Authors: Nick Ward, Future Science Group
New research from Indiana University (IN, USA) reports that approximately 15% of pancreatic cancer patients could benefit from the use of targeted therapy that focuses on a newly identified gene signature.
Recently published online in the journal Oncotarget, the study discovered that a subgroup of pancreatic cancer patients with tumors that contain a strong angiogenic gene signature could benefit from therapies that target and cut off the pathways that facilitate tumor growth.
The gene signature identified is responsible for enabling abnormal blood vessels to form in tumors, and therefore facilitates tumor growth.
In addition to this, the study also demonstrated for the first time that endothelial cells are able to generate molecules that directly stimulate the growth of pancreatic cancer cells. “We showed that endothelial cells can stimulate the growth of pancreatic cancer cells and that by silencing or inhibiting certain pathways, JAK1-2 and STAT3, we can alter that effect,” lead author, Murray Korc (Indiana University) commented: “We demonstrated that it is possible to target these pathways and prolong the survival of genetically modified mice whose pancreatic cancers also have a strong proangiogenic gene signature,” he continued.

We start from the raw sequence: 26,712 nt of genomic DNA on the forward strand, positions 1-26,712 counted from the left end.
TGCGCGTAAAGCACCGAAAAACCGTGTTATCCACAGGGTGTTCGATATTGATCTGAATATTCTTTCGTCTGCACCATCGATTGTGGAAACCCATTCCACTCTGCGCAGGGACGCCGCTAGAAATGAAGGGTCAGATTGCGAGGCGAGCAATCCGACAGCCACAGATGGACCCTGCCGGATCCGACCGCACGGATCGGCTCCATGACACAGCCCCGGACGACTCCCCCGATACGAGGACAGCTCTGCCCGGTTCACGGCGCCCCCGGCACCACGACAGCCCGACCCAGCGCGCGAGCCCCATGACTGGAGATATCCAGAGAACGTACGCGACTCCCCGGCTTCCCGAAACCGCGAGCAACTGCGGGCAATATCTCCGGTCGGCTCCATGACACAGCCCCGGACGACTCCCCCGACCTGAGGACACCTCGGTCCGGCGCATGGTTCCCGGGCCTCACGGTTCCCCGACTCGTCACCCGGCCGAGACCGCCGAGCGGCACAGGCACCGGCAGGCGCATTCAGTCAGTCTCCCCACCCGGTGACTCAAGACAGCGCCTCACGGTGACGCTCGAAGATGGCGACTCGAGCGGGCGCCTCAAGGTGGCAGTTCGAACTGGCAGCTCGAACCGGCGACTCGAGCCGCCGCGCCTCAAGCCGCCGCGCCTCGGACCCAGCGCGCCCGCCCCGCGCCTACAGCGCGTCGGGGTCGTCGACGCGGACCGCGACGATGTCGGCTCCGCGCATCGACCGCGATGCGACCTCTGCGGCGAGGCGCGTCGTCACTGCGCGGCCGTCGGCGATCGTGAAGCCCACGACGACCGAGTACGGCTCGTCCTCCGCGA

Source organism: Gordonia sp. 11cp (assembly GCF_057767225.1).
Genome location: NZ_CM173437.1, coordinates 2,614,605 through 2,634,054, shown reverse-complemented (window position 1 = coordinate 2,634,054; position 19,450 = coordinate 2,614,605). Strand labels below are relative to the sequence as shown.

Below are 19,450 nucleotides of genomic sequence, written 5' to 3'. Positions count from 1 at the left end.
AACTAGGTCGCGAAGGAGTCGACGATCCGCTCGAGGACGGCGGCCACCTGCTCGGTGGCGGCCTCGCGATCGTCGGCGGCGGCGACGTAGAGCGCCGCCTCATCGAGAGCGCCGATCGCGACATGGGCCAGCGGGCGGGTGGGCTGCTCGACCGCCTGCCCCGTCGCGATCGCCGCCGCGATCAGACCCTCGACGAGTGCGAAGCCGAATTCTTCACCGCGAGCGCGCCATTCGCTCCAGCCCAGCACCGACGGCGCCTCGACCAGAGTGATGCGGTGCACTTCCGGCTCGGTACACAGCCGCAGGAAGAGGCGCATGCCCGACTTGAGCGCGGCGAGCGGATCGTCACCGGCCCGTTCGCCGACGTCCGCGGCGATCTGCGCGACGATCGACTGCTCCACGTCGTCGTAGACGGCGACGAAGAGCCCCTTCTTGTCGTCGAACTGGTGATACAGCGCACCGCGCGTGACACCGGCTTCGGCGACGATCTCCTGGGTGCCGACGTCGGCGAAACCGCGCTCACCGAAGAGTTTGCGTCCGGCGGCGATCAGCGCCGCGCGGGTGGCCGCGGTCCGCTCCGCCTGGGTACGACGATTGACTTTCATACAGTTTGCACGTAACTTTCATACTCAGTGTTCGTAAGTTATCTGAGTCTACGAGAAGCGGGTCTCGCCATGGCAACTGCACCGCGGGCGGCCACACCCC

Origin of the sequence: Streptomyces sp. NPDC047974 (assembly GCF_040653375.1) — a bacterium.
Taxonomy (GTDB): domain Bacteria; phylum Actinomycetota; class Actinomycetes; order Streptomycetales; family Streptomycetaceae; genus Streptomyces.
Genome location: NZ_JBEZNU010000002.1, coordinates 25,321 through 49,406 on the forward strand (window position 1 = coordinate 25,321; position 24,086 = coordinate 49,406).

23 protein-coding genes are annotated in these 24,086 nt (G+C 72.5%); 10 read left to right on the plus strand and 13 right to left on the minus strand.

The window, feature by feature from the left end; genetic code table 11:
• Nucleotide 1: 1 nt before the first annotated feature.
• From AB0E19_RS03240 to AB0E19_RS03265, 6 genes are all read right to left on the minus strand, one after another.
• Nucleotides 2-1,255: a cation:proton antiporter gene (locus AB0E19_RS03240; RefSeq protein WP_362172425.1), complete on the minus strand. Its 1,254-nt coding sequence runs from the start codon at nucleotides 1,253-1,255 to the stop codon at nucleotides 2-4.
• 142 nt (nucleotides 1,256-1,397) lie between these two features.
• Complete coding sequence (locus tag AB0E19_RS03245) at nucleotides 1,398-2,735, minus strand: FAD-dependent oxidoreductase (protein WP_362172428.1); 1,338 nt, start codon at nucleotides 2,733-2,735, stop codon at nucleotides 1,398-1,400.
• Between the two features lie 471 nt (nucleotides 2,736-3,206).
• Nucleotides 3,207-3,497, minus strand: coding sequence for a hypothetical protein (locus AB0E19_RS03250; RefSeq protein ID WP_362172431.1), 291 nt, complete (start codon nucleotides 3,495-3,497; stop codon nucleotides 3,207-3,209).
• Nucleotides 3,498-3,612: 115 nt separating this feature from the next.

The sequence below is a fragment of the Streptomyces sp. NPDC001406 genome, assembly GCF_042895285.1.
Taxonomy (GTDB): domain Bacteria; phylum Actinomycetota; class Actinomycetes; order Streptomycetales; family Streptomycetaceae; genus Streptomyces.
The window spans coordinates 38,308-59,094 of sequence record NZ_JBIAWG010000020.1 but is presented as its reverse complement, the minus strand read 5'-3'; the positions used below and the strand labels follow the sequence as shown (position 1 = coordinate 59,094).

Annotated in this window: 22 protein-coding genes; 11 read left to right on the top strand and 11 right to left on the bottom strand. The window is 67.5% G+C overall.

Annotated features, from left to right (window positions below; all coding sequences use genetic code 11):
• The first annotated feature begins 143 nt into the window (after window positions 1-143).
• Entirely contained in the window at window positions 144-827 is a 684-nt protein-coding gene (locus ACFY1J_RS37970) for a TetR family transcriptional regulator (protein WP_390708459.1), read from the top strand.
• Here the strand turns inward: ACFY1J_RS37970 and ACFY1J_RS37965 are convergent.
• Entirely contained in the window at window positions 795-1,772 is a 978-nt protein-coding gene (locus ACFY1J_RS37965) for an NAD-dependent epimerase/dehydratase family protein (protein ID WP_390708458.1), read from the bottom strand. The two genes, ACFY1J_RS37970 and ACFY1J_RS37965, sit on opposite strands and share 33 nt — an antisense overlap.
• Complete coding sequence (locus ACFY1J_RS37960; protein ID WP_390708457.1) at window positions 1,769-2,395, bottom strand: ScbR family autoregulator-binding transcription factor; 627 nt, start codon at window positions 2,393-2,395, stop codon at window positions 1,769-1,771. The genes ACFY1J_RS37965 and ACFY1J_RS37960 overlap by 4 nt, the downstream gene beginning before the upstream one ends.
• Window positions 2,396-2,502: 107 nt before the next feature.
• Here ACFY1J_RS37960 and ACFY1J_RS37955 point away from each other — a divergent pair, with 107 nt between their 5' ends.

These findings suggest that individuals with a strong proangiogenic gene signature may benefit from targeted therapy against one of these pathways.
An important aspect of the study focused on demonstrating the feasibility of generating human tumors within mice through the introduction of small human biopsy samples taken from patients undergoing endoscopic procedures. When angiogenesis was observed in the original human tumor, the implanted tumor in the mice also exhibited angiogenesis.
Although promising, the research team state that additional studies are required to confirm that approaches such as this could inform the design of precision medicine using targeted therapies.
Only 7% of pancreatic cancer patients survive beyond 5 years of diagnosis, highlighting the need for new therapeutic approaches. Data from the American Cancer Society indicates there will be approximately 48,960 new cases of pancreatic cancer and >40,000 deaths from the disease in 2015.